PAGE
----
Resources Provided by SPSE
- Live Evangelization Training Workshops—SPSE provides live evangelization training, not just for street evangelists, but for everyone. Parishioners who feel ill-equipped or lack confidence do not get involved in the work of evangelization. We can help you overcome that hurdle in your parish. We travel to parishes throughout the country offering one- and two-day workshops. We also offer conference talks and retreats. The workshops include Basic Evangelization Training, the Catholic Hospitality Training Institute, 10 Ways to Be a Great Evangelist, Evangelical Apologetics, and more.
- Local Teams—SPSE has two hundred local teams worldwide. It is very easy to set up a new local team in your area, and we will provide the resources and training you need to be successful. Many parishes order our parish starter kit to run a team out of their own church.
- Regional Missionaries—SPSE has more than two dozen highly trained regional missionaries who are ready to help street teams, parishes, campus ministries, and others in their goals to create a culture of evangelization.
- Member Website—SPSE has a comprehensive member website with hundreds of free and downloadable evangelization resources, including online training.
- Team Development—SPSE offers team development resources for street evangelists, diocesan offices, parishes, door-to-door ministries, and individuals. From short monthly formation guides for parish groups to evaluation resources, every parish will find something useful to its evangelization efforts.
- Publications—SPSE has dozens of handouts, pamphlets, audio tracts, books, and more that are free to download, copy, and distribute for all of our members.
- Online Store—SPSE offers an exclusive online store for Supporting Members with evangelization materials such as holy medals, holy cards, T-shirts, pamphlets, and more.
We Need Your Help
As a grassroots apostolate we are a collaboration of ordinary Catholics seeking to evangelize in the world in which we live. We need your help to be able to continue our work:
- Follow us: Join our newsletter and follow us on social media such as Facebook. We provide weekly updates on stories from our teams, the latest news, and prayer requests.
- Pray for us: We provide an avenue for people to come together and pray through our prayer warrior page on Facebook. You can read prayer requests from the street there, and add your own.
- Join us: Go to streetevangelization.com to learn where our teams are and to start a new team or join a current team. You’ll be surprised at how easy and fruitful it is and how much fun you’ll have.
- Support us: Our work is funded by monthly supporters who pray for us and give a donation out of the gifts God has given them. Consider going to streetevangelization.com and becoming a monthly supporter today.
About the Author Adam Janke is Vice President and Program Director of St. Paul Street Evangelization. After converting to Catholicism from biblical fundamentalism, Adam obtained his BA in theology and catechetics from Franciscan University of Steubenville. While working as a full time Director of Religious Education and Coordinator of Youth Ministry, he also obtained his master’s in theology from Franciscan. He has been active not only in parish ministry, but also served as a team member for Lansing 40 Days for Life and diocesan coordinator of the National March for Life. Adam has been featured on EWTN Television and Radio, Catholic Answers Live, the Radio Maria Network, The Son Rise Morning Show, The Mike Allen Show, as well as in several Catholic news publications. He resides in Michigan with his wife and five children.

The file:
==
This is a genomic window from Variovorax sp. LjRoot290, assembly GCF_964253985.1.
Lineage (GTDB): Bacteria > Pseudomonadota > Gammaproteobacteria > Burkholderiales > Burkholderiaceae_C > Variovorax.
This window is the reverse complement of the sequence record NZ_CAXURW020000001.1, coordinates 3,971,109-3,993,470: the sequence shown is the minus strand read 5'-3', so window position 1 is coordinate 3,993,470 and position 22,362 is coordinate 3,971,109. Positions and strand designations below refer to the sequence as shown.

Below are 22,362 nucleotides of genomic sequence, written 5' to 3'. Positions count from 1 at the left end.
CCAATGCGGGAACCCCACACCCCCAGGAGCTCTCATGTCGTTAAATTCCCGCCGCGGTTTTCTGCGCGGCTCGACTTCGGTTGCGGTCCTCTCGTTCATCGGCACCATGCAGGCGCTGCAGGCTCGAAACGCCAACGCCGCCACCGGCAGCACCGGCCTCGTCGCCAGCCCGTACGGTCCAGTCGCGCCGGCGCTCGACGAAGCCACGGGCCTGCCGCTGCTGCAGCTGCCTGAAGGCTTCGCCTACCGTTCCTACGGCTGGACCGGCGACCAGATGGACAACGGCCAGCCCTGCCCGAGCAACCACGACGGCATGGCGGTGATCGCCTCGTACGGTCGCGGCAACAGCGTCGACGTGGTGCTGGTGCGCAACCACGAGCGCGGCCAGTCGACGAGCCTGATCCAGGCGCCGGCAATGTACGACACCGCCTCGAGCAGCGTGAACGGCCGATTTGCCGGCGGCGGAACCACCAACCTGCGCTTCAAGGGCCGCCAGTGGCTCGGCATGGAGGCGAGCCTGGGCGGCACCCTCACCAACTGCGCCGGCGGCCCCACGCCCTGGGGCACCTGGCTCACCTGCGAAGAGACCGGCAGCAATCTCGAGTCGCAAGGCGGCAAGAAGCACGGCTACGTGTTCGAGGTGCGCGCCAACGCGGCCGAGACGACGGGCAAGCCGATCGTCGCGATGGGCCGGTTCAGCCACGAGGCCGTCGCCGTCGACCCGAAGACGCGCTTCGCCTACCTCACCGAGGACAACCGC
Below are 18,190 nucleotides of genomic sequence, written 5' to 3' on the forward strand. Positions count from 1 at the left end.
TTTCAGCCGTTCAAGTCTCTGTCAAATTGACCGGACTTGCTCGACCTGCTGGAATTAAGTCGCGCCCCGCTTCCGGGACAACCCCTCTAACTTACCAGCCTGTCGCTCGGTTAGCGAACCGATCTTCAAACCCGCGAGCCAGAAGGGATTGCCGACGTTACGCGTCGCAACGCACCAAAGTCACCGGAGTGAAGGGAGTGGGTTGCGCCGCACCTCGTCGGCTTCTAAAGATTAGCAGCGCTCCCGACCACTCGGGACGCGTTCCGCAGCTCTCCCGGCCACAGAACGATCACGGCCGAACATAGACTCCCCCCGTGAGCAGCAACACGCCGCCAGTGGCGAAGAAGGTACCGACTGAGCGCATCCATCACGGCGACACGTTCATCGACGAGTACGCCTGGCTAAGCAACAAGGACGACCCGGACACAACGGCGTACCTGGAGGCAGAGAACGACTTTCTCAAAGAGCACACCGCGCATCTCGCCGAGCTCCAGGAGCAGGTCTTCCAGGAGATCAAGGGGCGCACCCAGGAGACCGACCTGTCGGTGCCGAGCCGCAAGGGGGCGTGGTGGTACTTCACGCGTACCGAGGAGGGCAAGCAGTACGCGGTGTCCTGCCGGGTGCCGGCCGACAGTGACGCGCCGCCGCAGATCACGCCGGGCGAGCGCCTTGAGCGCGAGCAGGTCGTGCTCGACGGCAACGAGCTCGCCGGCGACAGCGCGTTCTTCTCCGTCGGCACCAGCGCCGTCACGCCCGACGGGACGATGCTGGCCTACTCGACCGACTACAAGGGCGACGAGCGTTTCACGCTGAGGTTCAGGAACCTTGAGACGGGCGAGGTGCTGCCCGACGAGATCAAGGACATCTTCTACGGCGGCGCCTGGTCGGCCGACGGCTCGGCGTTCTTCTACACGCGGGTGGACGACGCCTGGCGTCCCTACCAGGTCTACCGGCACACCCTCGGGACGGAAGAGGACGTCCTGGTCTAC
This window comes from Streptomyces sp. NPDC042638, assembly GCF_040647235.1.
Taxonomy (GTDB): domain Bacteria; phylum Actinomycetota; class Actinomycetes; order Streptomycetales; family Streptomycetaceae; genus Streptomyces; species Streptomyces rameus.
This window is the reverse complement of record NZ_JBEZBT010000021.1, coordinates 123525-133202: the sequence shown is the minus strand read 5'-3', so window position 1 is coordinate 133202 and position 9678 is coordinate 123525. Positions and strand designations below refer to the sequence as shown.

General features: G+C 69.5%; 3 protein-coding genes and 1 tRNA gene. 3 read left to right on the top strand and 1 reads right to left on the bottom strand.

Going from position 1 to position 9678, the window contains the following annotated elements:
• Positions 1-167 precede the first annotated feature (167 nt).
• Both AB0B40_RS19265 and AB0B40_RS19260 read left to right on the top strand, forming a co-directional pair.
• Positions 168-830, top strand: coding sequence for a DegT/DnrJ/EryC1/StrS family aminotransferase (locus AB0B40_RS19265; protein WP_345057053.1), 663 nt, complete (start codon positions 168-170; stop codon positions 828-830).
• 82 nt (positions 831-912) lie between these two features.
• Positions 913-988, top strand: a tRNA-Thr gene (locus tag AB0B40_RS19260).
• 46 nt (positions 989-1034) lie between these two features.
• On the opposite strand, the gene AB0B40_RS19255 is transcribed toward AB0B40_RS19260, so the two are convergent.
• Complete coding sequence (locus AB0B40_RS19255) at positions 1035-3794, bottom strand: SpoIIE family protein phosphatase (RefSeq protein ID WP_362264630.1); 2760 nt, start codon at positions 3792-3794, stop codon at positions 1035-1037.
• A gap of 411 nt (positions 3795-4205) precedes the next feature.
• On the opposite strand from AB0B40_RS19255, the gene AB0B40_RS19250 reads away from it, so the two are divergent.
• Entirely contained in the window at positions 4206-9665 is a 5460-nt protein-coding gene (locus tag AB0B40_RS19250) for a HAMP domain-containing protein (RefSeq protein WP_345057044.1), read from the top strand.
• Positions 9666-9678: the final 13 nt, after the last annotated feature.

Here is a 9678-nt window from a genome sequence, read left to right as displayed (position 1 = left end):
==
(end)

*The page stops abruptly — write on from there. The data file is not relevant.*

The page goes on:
The Parish: Maintenance or Mission
I dream of a “missionary option”, that is, a missionary impulse capable of transforming everything, so that the Church’s customs, ways of doing things, times and schedules, language and structures can be suitably channeled for the evangelization of today’s world rather than for her self-preservation.
—Pope Francis (Evangelii Gaudium, 27)
Pope Francis is calling on all of us, as Church, to focus on mission, rather than maintenance (or self- preservation), in everything we do. And when it comes to stewardship, I want to reaffirm Pope Francis’ call, from my own perch as a sociologist, by acquainting you with recent social science research detailing how a mission-focused approach to stewardship can help unleash Catholic generosity within the United States.
First, some basic information regarding my research: I conducted it with Christian Smith at the University of Notre Dame (under the auspices of the Institute for Church Life and the Center for the Study of Religion and Society), and we used nationally representative survey data, gathered in 2010, to explore religious giving among US Catholics. Importantly, we compared Catholics with members of other faiths in the US and asked questions about how money is discussed within congregations, allowing us to examine the impact that mission-focused discussions of money in parishes and congregations has on religious giving. Put simply, we find that greater generosity flourishes in mission-focused parishes. Unfortunately, too many Catholic parishes currently focus on parish maintenance, rather than mission.
The Catholic Giving Gap